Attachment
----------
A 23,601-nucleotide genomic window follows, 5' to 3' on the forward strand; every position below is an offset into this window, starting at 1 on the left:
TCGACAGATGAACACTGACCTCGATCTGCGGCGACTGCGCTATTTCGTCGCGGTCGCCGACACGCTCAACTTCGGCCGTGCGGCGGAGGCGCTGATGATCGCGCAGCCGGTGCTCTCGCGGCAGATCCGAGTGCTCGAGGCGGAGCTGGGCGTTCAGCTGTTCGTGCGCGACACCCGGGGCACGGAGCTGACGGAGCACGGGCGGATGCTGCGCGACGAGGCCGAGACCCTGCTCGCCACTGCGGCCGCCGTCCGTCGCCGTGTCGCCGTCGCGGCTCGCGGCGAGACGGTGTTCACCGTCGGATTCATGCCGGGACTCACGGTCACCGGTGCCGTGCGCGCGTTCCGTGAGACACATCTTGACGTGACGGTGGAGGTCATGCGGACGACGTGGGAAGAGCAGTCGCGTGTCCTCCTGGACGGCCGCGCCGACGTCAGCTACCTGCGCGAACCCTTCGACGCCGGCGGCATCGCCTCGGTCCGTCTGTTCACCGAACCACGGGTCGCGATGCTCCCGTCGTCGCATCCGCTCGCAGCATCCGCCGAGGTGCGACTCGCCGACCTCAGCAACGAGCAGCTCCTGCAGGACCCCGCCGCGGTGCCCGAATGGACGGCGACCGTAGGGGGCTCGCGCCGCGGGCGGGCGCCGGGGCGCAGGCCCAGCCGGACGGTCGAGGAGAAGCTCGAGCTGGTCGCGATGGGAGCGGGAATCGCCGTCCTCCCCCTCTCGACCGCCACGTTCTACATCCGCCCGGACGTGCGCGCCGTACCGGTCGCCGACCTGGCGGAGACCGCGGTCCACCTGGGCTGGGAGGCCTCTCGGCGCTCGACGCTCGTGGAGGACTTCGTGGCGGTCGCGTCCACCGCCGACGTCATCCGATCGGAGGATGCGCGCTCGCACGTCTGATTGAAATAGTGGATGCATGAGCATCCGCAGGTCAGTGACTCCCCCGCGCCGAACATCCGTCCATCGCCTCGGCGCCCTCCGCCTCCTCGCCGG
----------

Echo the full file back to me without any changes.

A 23,601-nucleotide genomic window follows, 5' to 3' on the forward strand; every position below is an offset into this window, starting at 1 on the left:
TCGACAGATGAACACTGACCTCGATCTGCGGCGACTGCGCTATTTCGTCGCGGTCGCCGACACGCTCAACTTCGGCCGTGCGGCGGAGGCGCTGATGATCGCGCAGCCGGTGCTCTCGCGGCAGATCCGAGTGCTCGAGGCGGAGCTGGGCGTTCAGCTGTTCGTGCGCGACACCCGGGGCACGGAGCTGACGGAGCACGGGCGGATGCTGCGCGACGAGGCCGAGACCCTGCTCGCCACTGCGGCCGCCGTCCGTCGCCGTGTCGCCGTCGCGGCTCGCGGCGAGACGGTGTTCACCGTCGGATTCATGCCGGGACTCACGGTCACCGGTGCCGTGCGCGCGTTCCGTGAGACACATCTTGACGTGACGGTGGAGGTCATGCGGACGACGTGGGAAGAGCAGTCGCGTGTCCTCCTGGACGGCCGCGCCGACGTCAGCTACCTGCGCGAACCCTTCGACGCCGGCGGCATCGCCTCGGTCCGTCTGTTCACCGAACCACGGGTCGCGATGCTCCCGTCGTCGCATCCGCTCGCAGCATCCGCCGAGGTGCGACTCGCCGACCTCAGCAACGAGCAGCTCCTGCAGGACCCCGCCGCGGTGCCCGAATGGACGGCGACCGTAGGGGGCTCGCGCCGCGGGCGGGCGCCGGGGCGCAGGCCCAGCCGGACGGTCGAGGAGAAGCTCGAGCTGGTCGCGATGGGAGCGGGAATCGCCGTCCTCCCCCTCTCGACCGCCACGTTCTACATCCGCCCGGACGTGCGCGCCGTACCGGTCGCCGACCTGGCGGAGACCGCGGTCCACCTGGGCTGGGAGGCCTCTCGGCGCTCGACGCTCGTGGAGGACTTCGTGGCGGTCGCGTCCACCGCCGACGTCATCCGATCGGAGGATGCGCGCTCGCACGTCTGATTGAAATAGTGGATGCATGAGCATCCGCAGGTCAGTGACTCCCCCGCGCCGAACATCCGTCCATCGCCTCGGCGCCCTCCGCCTCCTCGCCGG